By complex (coordinate) compounds are meant definite chemical compounds formed by a combination of individual components without formation of new pairs of electrons.
Examples of complex compounds are Na3[Co(NO2)6], [Cu(NH3)4]SO4, K4[Fe(CN)6].
In a molecule of a complex compound, one of the atoms, generally positively charged, occupies the central site (central ion or complexing agent). Oppositely charged ions or neutral molecules called ligands are coordinated around the central ion. The complexing agent and the ligands form inner sphere of a complex compound. It is characterized by coordinate bonds which are formed while overlapping of empty p- and d-orbitals of a central ion and orbitals containing lone electron pairs of ligands. The ions in the outer sphere are mainly bonded to the complex ions by forces of electrostatic interaction (ionic bonds).
The total number of coordinate bonds formed by the complexing agent with ligands is known as coordination number of the central ion. In accordance with the number of coordinate bonds formed by a ligand with the central ion, the ligand may be a monodentate, bidentate, or polydentate.
Majority of complex compounds are electrolytes. In solutions they dissociate and form both simple and complex ions (outer and inner spheres). This type of dissociation is an irreversible process (complex compounds are strong electrolytes).
[Cu(NH3)4]SO4 [Cu(NH3)4]2+ + SO42
The inner sphere of a complex compound dissociates reversibly and stepwise (complex ions are weak electrolytes):
[Cu(NH3)4]2+ [Cu(NH3)3]2+ + NH3
[Cu(NH3)3]2+ [Cu(NH3)2]2+ + NH3
[Cu(NH3)2]2+ [Cu(NH3)]2+ + NH3
[Cu(NH3)]2+ Cu2+ + NH3
Each of the above processes can be characterized by an equilibrium constant (stepwise instability constants of a complex ion). The equilibrium constant of the overall process is called an overall instability constant of a complex ion. The less the value of the overall instability constant is, the more stable is the complex ion.
The shifting of dissociation equilibrium in systems containing complex ions follows the same rules as in solutions of simple (non-complex) electrolytes, namely: equilibrium shifts towards the direction of the most complete binding of the complexing agent or ligand so that the concentrations of these particles remaining unbound in the solution take on the minimum possible values in these conditions. The equilibrium also shifts towards the formation of a more stable complex ion.
According to the character of dissociation of complex compounds, cationic, anionic and neutral complexes are distinguished.
In cationic complexes ligands are usually neutral molecules so that the inner sphere is charged positively: [Cr(H2O)6]Cl3, [Co(NH3)6]Cl3.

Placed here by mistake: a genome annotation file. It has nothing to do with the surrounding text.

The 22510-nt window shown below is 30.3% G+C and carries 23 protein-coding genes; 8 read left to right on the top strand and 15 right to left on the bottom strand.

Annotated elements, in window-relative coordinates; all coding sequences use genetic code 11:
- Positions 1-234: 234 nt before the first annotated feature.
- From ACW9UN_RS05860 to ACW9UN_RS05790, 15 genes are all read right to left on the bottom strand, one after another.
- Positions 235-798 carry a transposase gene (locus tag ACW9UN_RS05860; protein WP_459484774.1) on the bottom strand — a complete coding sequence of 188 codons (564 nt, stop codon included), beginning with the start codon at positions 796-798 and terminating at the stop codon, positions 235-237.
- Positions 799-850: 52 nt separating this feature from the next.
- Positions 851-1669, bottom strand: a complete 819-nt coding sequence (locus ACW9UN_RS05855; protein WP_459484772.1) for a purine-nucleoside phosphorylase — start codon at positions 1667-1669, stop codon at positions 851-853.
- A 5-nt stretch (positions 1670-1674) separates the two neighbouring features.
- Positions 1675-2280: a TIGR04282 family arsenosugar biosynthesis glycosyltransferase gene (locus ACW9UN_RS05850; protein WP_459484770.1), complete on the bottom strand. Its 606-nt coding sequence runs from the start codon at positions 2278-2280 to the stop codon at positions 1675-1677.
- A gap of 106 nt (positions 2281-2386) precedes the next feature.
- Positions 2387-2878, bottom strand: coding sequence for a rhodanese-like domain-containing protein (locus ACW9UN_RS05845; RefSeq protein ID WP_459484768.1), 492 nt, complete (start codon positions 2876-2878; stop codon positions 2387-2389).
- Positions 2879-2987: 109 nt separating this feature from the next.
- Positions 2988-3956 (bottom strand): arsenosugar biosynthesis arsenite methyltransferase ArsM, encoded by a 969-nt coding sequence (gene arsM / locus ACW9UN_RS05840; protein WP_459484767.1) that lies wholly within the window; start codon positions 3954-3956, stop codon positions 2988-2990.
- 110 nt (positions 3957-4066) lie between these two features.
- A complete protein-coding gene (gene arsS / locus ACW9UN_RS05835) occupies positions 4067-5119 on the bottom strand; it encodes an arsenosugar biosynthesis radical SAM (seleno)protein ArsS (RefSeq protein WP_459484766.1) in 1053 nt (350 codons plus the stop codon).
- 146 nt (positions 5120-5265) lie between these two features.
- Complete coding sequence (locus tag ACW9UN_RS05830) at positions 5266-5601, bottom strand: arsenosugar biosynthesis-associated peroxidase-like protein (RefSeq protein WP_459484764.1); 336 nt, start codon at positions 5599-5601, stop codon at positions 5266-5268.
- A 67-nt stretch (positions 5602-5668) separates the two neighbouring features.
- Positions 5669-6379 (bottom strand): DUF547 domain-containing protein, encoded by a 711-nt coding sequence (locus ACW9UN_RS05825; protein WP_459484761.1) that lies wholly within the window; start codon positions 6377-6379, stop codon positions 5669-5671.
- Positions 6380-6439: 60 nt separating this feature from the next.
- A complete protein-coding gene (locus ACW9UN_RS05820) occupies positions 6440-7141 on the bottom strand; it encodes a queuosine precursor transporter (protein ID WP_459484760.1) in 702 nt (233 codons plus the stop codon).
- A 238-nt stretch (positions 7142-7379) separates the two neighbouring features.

In anionic complexes ligands are usually negatively charged: K2[HgI4], Na[Sb(OH)6].
Neutral complexes have both anions and neutral molecules as ligands: [Pt(NH3)2Cl2]. They have no outer sphere and donít dissociate in aqueous solutions.
1. Formation of complex compounds
Put 4-5 drops of silver nitrate into a test tube. Add ammonium hydroxide until the precipitate is formed. Add excess of NH4OH and observe the formation of a complex compound.
Repeat the procedure with CuSO4, NiCl2, Zn(NO3)2. Write down the reactions. Find the values of overall instability constants and compare stabilities of the above complex compounds.
Notice: (a) instead of Cu(OH)2, (CuOH)2SO4 precipitate is formed;
(b) coordination number of silver ion is 2; for Cu2+ and Zn2+ it is 4; for Ni2+ - 6.
2. Destruction of complex compounds
Take solutions of chloride diammine silver (I) and sulphate tetraammine copper (II), obtained from the previous experiment, add dropwise diluted (1:1) nitric acid until the complex compounds are destroyed.
3. Formation and properties of Cd2+ and Hg2+ complexes
Take two test tubes filled with solutions of Cd2+ and Hg2+ salts respectively. Add a saturated solution of Na2SO3. Observe the formation of sulfide precipitates and their further dissolution with the formation of complex compounds Na2[M(SO3)2], where M= Cd2+or Hg2+.
Add some drops of NaOH to the solutions of complex compounds. Do metal hydroxides precipitate? Why?
4. Dissociation of complex compounds
a). Fill 3 test tubes with 3-5 drops of a double salt NH4Fe(SO4)2. Add 3-4 drops of NaOH into the first test tube and heat the solution. Smell the vapors. Write down your observations.